I had no welding repairs to do on my own chassis and so am unable to give first-hand advice on such repairs. Many chassis survive intact thanks to the heavy gauge steel used. Likely problem areas are at the rear: Underpan, cross-member (including spring shackle mounts), and the side members where the ply panels bolt onto them and trap water. There was some pitting to my side members, and since this creates water traps, these should be filled. A suitable epoxy metal filler should suffice assuming that the steel is still thick enough to be structurally sound.
Painting the chassis - and inner panels, brackets and so forth - presents a confusing topic. Paint and painting is a complex subject and in-depth articles tend to be too scientific. Practical advice can also raise confusion as there are so many options and mistakes creep into articles. Worse still, paint retailers and makers market their products according to intended use, with vague subjective claims as to the paint's performance, and little word about what type of paint it really is.
I hope that the following article will clear up the issue in the context of classic car restoring, without attempting to make this a comprehensive treatise on paint.
Paint is made up of a number of components, but only two of these are of interest to us when choosing a paint: Resin (AKA medium or varnish) is the main liquid part. Pigment is the solid part ground into a fine powder. Each provides certain qualities depending on what types are selected. A lot of debate about paints dwells on the rust-inhibiting qualities of certain pigments, but the primary concern is getting the paint to stick to the metal, and the choice of resin may be more important. Final choice comes down to one's circumstances and personal preferences.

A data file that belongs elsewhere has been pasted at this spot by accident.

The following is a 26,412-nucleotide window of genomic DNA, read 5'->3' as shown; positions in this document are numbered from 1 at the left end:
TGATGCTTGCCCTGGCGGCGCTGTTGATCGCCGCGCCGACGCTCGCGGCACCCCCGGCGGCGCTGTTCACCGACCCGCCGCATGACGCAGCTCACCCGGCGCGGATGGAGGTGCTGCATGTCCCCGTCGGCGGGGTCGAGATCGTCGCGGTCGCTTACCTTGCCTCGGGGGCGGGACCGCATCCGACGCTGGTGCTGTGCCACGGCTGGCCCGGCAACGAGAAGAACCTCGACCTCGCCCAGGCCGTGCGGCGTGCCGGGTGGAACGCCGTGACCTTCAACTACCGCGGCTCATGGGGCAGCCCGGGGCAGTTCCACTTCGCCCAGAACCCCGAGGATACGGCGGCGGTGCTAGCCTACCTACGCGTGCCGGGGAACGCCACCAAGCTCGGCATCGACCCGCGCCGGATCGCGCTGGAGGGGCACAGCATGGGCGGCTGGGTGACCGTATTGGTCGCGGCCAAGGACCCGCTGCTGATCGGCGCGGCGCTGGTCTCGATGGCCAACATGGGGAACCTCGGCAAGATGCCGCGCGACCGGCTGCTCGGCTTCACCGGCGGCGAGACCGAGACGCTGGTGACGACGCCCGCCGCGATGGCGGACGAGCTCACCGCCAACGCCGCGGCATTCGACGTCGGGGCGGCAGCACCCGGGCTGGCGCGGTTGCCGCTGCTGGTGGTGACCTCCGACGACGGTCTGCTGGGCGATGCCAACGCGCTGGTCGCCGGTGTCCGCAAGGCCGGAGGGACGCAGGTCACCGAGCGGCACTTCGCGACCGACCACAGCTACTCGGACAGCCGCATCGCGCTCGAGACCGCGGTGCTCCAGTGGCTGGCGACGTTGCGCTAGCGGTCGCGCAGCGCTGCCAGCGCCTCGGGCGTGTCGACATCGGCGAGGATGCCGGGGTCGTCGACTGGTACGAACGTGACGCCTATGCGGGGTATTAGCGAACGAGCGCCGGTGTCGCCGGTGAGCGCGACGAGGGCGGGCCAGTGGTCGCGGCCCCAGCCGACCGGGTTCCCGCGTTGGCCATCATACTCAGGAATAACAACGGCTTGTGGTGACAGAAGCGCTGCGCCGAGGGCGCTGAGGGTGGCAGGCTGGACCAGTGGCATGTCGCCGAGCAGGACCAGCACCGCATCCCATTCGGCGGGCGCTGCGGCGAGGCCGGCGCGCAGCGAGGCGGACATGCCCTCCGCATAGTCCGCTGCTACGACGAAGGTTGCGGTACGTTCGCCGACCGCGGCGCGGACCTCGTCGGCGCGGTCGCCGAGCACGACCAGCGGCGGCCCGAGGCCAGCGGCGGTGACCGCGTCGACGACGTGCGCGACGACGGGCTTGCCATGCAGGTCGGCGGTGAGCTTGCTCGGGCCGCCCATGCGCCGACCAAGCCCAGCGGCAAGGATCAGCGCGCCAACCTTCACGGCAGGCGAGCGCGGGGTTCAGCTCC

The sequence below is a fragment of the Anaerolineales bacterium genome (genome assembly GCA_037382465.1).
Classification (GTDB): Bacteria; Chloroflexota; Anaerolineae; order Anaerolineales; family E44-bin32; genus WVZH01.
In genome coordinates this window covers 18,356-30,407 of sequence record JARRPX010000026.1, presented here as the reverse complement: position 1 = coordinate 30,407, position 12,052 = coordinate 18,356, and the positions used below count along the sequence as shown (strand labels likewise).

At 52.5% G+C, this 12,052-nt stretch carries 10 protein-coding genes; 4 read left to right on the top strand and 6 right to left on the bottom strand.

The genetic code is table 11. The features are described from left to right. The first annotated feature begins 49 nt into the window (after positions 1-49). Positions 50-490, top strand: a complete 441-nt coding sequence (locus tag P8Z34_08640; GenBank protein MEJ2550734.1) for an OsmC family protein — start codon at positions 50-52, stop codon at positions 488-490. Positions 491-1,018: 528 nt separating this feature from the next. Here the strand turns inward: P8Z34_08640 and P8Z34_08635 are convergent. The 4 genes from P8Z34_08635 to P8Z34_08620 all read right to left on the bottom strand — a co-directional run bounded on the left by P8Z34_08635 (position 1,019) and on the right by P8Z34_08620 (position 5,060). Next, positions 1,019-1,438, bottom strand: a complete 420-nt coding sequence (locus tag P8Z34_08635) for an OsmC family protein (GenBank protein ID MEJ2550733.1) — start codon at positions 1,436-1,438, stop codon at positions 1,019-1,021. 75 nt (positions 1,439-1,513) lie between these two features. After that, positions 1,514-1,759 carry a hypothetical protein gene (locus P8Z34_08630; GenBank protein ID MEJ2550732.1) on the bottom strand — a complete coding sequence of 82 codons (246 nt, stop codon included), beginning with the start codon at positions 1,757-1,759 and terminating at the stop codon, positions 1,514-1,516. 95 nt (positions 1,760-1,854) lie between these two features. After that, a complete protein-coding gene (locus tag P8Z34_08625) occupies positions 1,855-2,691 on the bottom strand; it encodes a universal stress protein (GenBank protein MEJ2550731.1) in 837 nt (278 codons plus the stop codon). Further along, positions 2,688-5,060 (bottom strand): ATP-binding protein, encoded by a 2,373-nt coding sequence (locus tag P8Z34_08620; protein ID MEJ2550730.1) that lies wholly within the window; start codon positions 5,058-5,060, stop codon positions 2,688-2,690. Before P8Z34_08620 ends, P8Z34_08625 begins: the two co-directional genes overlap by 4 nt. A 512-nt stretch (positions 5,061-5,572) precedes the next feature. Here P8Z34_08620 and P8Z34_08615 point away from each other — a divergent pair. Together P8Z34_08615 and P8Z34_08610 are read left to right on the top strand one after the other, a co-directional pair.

Red lead: This has good rust protecting qualities, as does white lead. It is largely discontinued (except for historic buildings) due to its poisonous nature.
Red oxide: This is one of the iron-oxide pigments. It has no particular rust protecting qualities (although additional anti-corrosive pigments might be added to a red oxide paint), but protects the paint against UV light deterioration. However, it should not be dismissed for use on steel depending on the type of resin it is carried in.
Zinc chromate: Note that this has nothing to do with galvanising protection, which requires metallic zinc. Zinc chromate has a greenish-yellow colour and is commonly used as pigment for protective primer paints for aluminium. It also has rust inhibiting qualities for steel. There are health issues with using this substance and so guidelines should be checked out before using this type of paint. It has largely been superceded by alternative pigments carried in 2-part epoxy resins.
Zinc phosphate: This too, has nothing to do with galvanising protection for steel, but it does have rust inhibitive qualities. It is more usually used as part of chemical conversion coatings. These are applied to prepare the steel for painting. Mixed with diluted phosphoric acid and other ingredients, it converts any remaining traces of rust to iron-phosphate and also creates a non-conducting layer on the steel. This inhibites corrosion and gives a surface that paint will more readily adhere to.